Hiring ,.One may hire a person or a thing, and the thing hired may be real estate or personal chattels. For the law of luring real estate, see Lease. In this article we shall treat only of the hiring of persons, and of the hiring of chattels. In England the relation of master and servant is peculiar, and is perfectly recognized both by custom and by law, and it is governed by principles which apply to no other relation. In the United States it is simply one of contract - so much work for so much wages; and it is governed by the ordinary rules of the law of contract. If the servant is disobedient or negligent, it may be a good ground for withholding wages, or for discharge, according to circumstances; and if he docs any injury he is responsible in damages; and this is all. If a servant contracts to labor for a definite period, and leaves the service without excuse before that period has elapsed, it is held in a majority of the states that he can recover nothing; but in some, following a New Hampshire decision, it is decided that he may recover what his services actually performed are worth, not exceeding the contract price, but subject to a deduction of all damages sustained by the master for the breach of contract. This rule would seem to work justice to both parties.
If, however, the servant leaves because of ill treatment, or is driven away, or is sick, or has any good cause for leaving, he may under all the cases recover wages for the time he has served. On the other hand, a servant who is hired for a certain term, and is turned away before the time is up, without good cause, may tender his service for the whole period, and keep himself ready to render it, and can then recover for the whole period. The question how far a master is responsible for the acts of his servant will be considered, with some connected questions, under the title Servant. - We will now pass to the hiring of a chattel. In one sense a ship is a chattel; but the hiring of a ship will be treated under Shipping. The contract of hiring a chattel is for the mutual benefit of the owner and the hirer; the hirer is therefore bound, not to extreme care, but to ordinary care, which is defined as that care which a man of ordinary capacity would take of his own property under ordinary circumstances; and he is responsible for any injury caused by a want of such care. This obligation varies with the thing hired; it is one degree of care with a costly watch or jewel, or a valuable horse, and another with coarser and cheaper things.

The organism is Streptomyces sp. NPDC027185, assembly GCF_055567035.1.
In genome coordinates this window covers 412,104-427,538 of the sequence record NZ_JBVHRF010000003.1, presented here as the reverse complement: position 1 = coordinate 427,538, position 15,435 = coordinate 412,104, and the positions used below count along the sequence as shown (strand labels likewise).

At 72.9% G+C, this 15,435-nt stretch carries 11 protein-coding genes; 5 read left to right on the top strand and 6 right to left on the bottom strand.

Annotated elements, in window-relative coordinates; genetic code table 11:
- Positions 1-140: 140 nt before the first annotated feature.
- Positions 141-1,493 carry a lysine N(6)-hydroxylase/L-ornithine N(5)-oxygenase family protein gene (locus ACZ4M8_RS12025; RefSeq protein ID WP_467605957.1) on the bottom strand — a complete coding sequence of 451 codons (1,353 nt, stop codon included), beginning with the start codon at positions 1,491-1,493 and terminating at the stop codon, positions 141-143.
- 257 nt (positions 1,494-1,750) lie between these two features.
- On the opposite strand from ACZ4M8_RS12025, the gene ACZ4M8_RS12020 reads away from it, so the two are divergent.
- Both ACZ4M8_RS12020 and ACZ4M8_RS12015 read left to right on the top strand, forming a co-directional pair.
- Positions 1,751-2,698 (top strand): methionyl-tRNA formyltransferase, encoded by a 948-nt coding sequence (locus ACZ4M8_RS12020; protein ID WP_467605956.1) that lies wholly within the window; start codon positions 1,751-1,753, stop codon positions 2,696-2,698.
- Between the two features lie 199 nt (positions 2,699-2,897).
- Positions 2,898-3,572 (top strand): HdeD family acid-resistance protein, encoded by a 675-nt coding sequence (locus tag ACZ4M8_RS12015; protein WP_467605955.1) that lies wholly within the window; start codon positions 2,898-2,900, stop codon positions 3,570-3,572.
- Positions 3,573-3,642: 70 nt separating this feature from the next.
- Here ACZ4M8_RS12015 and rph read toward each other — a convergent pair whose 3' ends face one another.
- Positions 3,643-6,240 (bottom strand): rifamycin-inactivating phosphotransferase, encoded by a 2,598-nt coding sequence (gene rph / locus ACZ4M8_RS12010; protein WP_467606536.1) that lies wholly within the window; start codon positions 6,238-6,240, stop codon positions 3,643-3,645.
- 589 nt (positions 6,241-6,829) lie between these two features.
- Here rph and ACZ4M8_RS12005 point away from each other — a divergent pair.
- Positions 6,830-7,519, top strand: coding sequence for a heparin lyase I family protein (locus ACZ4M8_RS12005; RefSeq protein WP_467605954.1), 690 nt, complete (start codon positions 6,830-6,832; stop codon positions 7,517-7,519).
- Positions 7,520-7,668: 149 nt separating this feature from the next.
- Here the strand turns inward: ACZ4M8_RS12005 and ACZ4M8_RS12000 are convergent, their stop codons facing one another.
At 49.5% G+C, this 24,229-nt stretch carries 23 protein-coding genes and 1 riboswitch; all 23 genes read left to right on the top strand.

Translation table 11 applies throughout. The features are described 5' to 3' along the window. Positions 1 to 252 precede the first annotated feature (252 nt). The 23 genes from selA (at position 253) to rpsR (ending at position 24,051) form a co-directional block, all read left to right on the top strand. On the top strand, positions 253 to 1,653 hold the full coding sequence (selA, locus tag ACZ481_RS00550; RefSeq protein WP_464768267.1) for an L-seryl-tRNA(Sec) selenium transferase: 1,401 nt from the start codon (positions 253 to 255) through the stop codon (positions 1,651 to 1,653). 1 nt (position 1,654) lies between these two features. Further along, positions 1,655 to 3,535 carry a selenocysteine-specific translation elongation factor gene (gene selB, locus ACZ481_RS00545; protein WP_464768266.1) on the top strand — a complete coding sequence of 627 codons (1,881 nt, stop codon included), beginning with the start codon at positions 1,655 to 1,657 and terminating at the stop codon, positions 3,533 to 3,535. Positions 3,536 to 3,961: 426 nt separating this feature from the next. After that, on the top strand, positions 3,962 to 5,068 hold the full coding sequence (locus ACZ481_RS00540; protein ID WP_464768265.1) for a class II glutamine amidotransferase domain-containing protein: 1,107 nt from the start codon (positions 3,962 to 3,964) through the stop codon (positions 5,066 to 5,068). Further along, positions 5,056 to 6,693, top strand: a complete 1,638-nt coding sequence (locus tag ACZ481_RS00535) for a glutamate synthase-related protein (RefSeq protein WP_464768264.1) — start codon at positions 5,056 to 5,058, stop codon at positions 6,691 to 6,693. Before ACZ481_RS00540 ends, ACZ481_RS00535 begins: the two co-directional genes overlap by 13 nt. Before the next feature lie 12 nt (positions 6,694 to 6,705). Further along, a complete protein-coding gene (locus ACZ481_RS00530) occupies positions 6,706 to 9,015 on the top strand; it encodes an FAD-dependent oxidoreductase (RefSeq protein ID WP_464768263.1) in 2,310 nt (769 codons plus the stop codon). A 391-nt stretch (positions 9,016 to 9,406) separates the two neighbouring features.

The hirer is, in general, as responsible for the negligence of his servants about the thing hired as for his own. Whether he would be responsible for a wilful injury by his servant would depend somewhat on circumstances, and may not be certain from the authorities; but we should say, in general, that he would not be so responsible. It may be said that he is not responsible for injury caused by the theft, robbery, or violence of others, unless his own negligence or default caused or facilitated the wrong. If he sells the chattel or gives it away, he can pass no title, and the owner may demand and take it from the receiver or from any buyer, even if ho bought in honest ignorance of the owner's title, and paid full price for it. The obligations of the owner of a thing hired may be stated thus: he must deliver it in good condition for the intended and agreed or customary use, and keep it in good order, or pay the hirer his reasonable expense for so keeping it, as for example a carriage and horses hired for a journey; he must not interfere with the hirer's lawful and reasonable use of it; but if the hirer makes of it a use which he has no right to make, the owner may peaceably repossess himself of it, or have his appropriate action; and if the hirer refuses it, the owner may recover damages, although he repossess himself of the thing.
The right and obligations of the hirer may be thus stated: he may use it in the intended and agreed or customary way, and must not use it in any other way; he must not abuse or injure it in any way, must surrender it at the time agreed upon, or if no time be agreed on, then whenever, within a reasonable time, it is demanded by the owner; and he is bound to pay the agreed price, or, if none was agreed, a customary and reasonable price. Nearly all, or indeed all, these particulars are open to the agreement of the parties, if they choose to provide expressly for them.